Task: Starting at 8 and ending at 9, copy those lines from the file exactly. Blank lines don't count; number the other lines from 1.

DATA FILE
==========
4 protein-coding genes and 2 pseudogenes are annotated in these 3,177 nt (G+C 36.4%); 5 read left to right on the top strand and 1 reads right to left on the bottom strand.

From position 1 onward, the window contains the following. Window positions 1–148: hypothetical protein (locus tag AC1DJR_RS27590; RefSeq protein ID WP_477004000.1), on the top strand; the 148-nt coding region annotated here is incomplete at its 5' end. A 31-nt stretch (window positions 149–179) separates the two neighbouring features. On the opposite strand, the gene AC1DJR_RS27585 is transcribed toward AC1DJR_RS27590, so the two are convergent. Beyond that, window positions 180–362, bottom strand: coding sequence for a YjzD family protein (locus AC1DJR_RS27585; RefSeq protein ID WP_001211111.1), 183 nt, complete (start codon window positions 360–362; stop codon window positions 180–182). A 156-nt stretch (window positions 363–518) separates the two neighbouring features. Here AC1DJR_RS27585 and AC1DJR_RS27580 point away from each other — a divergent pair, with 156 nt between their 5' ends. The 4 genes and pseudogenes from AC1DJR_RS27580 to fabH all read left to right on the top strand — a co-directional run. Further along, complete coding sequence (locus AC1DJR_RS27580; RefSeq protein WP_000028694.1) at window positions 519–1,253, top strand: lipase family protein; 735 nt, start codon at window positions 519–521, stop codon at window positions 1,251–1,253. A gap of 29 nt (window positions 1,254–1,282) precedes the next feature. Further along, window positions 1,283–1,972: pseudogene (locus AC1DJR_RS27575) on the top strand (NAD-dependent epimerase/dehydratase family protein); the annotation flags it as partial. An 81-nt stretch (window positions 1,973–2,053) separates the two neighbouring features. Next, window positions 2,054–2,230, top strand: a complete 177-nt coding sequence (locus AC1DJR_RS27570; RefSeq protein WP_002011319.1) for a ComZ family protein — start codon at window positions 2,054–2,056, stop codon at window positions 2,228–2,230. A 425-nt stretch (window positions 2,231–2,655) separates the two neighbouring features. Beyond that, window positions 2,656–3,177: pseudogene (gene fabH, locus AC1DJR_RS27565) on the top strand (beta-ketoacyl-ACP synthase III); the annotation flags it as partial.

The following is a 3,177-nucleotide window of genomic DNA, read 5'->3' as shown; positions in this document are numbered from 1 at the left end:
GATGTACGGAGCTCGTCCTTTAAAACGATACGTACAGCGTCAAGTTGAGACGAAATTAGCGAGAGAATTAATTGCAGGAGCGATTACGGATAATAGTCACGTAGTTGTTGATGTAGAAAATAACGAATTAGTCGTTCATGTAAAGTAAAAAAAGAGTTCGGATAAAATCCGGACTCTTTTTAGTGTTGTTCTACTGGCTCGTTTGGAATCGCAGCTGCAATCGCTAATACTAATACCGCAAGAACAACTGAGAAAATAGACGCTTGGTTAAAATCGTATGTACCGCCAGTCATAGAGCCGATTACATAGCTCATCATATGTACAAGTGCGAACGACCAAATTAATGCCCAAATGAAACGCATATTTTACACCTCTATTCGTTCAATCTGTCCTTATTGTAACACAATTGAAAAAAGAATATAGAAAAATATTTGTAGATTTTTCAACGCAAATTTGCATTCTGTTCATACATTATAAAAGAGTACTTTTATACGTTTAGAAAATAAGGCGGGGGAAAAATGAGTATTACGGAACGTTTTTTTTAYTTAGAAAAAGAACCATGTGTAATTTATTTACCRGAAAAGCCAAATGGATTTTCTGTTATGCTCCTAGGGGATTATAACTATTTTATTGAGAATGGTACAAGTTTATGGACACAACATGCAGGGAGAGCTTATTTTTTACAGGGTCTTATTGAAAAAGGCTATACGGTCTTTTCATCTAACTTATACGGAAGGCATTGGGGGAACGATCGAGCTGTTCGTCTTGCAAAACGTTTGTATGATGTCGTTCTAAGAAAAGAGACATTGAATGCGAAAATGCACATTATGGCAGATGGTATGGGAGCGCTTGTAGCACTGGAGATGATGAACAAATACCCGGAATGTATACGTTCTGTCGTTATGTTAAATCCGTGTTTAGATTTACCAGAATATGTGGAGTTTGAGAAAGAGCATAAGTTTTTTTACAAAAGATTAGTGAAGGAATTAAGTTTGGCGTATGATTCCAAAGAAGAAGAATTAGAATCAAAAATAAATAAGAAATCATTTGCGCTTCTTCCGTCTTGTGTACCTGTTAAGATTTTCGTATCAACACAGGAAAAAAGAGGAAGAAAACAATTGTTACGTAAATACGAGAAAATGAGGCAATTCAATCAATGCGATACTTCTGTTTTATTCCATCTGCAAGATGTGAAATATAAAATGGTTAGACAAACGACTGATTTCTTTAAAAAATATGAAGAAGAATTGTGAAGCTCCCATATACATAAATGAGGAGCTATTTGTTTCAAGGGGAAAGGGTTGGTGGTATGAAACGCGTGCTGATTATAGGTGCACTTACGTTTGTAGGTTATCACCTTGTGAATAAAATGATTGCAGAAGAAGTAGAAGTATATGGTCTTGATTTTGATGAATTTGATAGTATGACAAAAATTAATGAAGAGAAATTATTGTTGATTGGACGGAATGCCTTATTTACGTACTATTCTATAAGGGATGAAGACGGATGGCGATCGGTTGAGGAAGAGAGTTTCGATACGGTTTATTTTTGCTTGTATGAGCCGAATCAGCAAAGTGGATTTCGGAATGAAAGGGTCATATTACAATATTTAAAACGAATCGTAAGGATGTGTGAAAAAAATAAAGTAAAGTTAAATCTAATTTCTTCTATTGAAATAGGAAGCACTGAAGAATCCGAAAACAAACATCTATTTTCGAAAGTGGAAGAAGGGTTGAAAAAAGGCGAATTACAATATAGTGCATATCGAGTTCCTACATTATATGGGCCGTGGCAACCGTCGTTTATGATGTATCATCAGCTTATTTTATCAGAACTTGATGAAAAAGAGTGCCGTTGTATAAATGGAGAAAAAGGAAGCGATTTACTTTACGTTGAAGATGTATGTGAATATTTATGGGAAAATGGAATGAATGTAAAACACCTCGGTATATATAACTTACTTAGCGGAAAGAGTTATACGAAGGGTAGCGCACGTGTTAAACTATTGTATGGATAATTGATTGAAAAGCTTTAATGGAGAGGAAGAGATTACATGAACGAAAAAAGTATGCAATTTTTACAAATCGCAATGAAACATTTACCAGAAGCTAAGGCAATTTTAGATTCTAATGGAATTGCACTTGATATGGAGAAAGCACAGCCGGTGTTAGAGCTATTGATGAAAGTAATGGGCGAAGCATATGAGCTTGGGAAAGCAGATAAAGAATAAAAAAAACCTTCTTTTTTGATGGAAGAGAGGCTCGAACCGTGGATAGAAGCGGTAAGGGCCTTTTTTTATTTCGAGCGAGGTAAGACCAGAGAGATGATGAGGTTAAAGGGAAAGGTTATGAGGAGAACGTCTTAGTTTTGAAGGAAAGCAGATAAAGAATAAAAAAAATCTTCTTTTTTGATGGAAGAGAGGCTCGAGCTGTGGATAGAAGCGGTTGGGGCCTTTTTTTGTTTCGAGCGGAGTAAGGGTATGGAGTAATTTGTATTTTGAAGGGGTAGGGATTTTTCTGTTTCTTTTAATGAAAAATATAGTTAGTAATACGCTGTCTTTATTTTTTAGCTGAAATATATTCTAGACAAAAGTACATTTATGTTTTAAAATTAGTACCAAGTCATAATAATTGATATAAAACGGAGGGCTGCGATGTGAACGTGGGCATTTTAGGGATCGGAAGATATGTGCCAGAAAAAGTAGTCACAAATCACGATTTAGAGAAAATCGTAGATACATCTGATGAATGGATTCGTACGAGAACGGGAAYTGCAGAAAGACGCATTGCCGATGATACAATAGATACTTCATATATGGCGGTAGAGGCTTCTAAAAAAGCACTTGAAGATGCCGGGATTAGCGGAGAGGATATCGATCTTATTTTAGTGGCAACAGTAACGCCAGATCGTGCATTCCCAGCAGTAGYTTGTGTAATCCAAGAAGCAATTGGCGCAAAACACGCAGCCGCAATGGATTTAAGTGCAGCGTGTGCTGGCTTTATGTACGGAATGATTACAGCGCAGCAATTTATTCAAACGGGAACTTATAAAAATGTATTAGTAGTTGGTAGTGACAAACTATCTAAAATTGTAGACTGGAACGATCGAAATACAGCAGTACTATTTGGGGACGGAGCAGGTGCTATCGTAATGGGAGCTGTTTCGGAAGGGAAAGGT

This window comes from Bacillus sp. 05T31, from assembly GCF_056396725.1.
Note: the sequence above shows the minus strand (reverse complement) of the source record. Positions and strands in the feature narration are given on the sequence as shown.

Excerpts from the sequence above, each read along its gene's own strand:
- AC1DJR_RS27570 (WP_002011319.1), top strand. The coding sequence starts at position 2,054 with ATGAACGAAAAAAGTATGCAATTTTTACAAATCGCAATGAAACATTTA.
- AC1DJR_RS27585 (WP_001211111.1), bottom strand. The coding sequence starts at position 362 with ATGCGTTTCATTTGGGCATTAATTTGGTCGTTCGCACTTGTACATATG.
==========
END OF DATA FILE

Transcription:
- AC1DJR_RS27570 (WP_002011319.1), top strand. The coding sequence starts at position 2,054 with ATGAACGAAAAAAGTATGCAATTTTTACAAATCGCAATGAAACATTTA.
- AC1DJR_RS27585 (WP_001211111.1), bottom strand. The coding sequence starts at position 362 with ATGCGTTTCATTTGGGCATTAATTTGGTCGTTCGCACTTGTACATATG.